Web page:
Cold in the Shadows

By: Toni Anderson

She darted through the door that led into the park and screamed for help, but there was no one to hear her. The receptionist who also sold the tickets in the kiosk always left at five sharp. Audrey had given her student the day off, and most of the local scientists were still on vacation. The place was deserted. Darkness had fallen. Good. Plenty of places to hide. Her white coat made her an easy target but the man was so close on her heels she didn’t have time to take it off—and she was still wearing her gloves and clutching the little dead frog in her hand. She needed to remember what she touched so she could clean up later. She almost laughed. Stupid what went through people’s minds during moments of extreme duress—Rebecca had lain dying in her arms pleading over and over to make sure her cat, Marley, was taken care of.

The memory ripped through Audrey’s mind like a machete.

She was not going to die.

Her feet pounded the concrete. If she could get to the area where they hatched the butterfly chrysalises, she could lock and barricade the doors, then use the landline to call for help. Her cell was in her purse back in the lab.

She dashed nimbly down a small path that wound between different enclosures. There were no lights because they didn’t want to disturb the natural rhythms of the animals, but she knew the way. She heard the man stumble and swear, falling farther and farther behind. Good. Exhilaration filled her. She was going to make it.

Her sandal caught on a piece of hosepipe and she flew through the air, losing her glasses a split second before she smacked her head on a post. Pain and disorientation exploded inside her skull. The sound of labored breathing brought her back to the present. A dark shadow dropped to his knees beside her. The smell of cigarettes on hot rancid breath turned her stomach.

“What do you want?” she asked weakly.

Something sharp pressed against her side, and she tried to pull away, but it didn’t stop coming. Pain was all consuming, and shock crashed through her as a knife slid deep. Her mouth went wide in astonishment and she grabbed the man’s wrists, nausea rolling through her body. She struggled frantically to push against his arm.

“W-why are you doing this to me?” she panted. Agony streaked along her side. She could barely breathe, let alone think. “Help,” she begged someone, no one. “Help me.”

He said something indistinguishable in Spanish, but after a few seconds he loosened his grip on the knife and fell backward to the ground. All she could think about was the fact this man had stabbed her and it hurt. Then she understood what had happened. The neurotoxic steroidal alkaloid from the frog’s skin had transferred from her gloves and was now making her attacker’s heart beat too fast as the poison irreversibly opened the voltage-gated sodium channels of his body’s cells. She dragged herself to her knees, tugging off the lab coat in case she’d got batrachotoxin on that too. The man needed immediate medical attention if he was going to live. Ignoring him and her own wound, she carefully peeled off her gloves, balling them inside out before tossing them aside. Blood ran down her hip in a hot, slick trickle that streamed down her leg.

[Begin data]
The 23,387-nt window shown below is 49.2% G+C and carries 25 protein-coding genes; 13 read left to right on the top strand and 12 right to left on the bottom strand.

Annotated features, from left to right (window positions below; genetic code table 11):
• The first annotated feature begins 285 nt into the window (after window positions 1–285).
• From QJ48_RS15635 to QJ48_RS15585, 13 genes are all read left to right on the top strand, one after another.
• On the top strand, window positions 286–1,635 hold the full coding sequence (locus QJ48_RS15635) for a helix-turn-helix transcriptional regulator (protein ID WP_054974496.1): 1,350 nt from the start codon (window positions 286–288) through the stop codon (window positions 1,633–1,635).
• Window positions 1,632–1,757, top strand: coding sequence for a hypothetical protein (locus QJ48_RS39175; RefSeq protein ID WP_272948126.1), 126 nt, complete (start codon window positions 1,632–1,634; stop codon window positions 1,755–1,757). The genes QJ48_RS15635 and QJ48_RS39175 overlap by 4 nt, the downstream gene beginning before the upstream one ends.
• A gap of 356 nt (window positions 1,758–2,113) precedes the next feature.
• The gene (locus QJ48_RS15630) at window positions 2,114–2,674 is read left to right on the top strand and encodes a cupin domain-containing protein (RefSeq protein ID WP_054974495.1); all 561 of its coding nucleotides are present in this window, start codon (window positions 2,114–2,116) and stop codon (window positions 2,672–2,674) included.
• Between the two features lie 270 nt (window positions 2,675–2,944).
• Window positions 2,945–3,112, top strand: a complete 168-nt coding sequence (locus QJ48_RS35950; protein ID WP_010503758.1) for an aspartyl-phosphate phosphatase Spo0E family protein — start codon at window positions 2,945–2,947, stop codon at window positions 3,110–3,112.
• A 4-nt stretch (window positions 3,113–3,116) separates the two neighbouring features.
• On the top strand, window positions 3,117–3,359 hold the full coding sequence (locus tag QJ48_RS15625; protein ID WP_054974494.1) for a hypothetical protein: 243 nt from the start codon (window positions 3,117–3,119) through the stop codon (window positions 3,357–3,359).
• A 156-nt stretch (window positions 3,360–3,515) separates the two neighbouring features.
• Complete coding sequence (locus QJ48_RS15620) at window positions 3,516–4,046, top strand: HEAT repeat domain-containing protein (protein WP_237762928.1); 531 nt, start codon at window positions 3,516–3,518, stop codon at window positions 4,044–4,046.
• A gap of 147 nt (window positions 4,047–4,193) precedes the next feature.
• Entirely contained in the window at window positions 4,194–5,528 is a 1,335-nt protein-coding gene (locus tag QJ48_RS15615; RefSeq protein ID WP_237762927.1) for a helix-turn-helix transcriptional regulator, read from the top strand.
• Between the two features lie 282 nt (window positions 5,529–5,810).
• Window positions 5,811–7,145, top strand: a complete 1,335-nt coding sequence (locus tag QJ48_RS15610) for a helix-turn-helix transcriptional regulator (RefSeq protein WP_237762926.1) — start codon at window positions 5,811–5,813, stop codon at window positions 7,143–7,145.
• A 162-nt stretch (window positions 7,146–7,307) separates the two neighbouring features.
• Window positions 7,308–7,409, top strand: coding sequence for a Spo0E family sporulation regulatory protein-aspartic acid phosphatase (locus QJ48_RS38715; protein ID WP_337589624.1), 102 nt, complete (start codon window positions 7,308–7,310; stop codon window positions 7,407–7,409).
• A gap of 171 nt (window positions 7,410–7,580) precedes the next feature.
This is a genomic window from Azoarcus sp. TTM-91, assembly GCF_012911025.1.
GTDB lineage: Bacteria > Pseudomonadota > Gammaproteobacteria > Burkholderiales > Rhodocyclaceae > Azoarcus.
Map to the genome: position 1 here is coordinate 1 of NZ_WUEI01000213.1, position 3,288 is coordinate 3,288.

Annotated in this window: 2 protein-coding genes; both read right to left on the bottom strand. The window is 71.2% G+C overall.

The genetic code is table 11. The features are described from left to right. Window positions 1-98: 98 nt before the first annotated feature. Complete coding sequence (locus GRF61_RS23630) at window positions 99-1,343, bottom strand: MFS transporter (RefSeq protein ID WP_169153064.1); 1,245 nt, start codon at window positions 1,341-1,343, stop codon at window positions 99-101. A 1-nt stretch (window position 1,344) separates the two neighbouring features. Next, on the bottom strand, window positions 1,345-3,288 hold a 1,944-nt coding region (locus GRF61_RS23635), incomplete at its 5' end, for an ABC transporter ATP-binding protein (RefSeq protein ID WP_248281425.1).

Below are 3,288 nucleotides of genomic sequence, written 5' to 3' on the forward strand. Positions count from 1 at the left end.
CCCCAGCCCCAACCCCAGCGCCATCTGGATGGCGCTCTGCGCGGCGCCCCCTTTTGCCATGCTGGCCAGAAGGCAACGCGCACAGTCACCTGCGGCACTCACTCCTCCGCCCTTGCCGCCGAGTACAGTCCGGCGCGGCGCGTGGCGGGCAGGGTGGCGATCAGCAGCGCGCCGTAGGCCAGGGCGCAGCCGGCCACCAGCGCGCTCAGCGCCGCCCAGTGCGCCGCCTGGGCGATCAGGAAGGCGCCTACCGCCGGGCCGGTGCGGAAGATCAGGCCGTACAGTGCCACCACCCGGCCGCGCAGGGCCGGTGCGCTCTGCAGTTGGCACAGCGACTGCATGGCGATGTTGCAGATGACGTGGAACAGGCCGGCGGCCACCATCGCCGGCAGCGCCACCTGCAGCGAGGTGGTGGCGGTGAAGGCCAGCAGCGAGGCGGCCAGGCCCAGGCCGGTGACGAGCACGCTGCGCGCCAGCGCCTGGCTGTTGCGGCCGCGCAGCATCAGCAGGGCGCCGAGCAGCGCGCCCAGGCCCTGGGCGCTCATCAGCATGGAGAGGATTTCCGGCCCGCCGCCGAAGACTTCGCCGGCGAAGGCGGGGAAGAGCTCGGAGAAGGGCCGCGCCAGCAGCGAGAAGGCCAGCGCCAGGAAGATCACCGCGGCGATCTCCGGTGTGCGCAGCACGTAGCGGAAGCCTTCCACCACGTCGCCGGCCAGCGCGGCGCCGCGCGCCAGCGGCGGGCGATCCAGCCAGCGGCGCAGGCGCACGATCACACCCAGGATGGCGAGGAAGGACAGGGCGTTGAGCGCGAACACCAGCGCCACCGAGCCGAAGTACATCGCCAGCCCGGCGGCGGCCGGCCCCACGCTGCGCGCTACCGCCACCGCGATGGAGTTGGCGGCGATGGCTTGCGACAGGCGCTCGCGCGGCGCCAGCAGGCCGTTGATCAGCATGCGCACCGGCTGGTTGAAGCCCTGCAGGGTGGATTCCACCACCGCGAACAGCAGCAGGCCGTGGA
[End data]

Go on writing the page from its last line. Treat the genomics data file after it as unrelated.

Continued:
Holding onto the fence she dragged herself to her feet and staggered along the path. She knew she shouldn’t remove the knife, but it cut into her with every step. Blood soaked her jeans, making the denim feel wet and heavy against her leg. She swayed unsteadily, clinging desperately to the fence. Her assailant thrashed on the ground behind her, having a seizure.

The equivalent of two grains of salt could kill a man. She doubted he’d last until she called the ambulance, but she had to try.

The sound of footsteps made her freeze in fresh horror. He had a partner. She wanted to scream with frustration at the unfairness of it all. She couldn’t run. She could barely walk. The beam of a flashlight hit her full in the face, and she tried to shrink back into the shadows.

“Come to finish the job?” she bit out. The pain in her side was so intense she couldn’t concentrate, but the lightheaded feeling from losing too much blood was more worrying. The beam of light swung from her to the ground where her would-be killer lay prone on his back with his mouth wide open, eyes staring fixedly into the sky. If he weren’t already dead, he soon would be. The newcomer bent to check his radial pulse.

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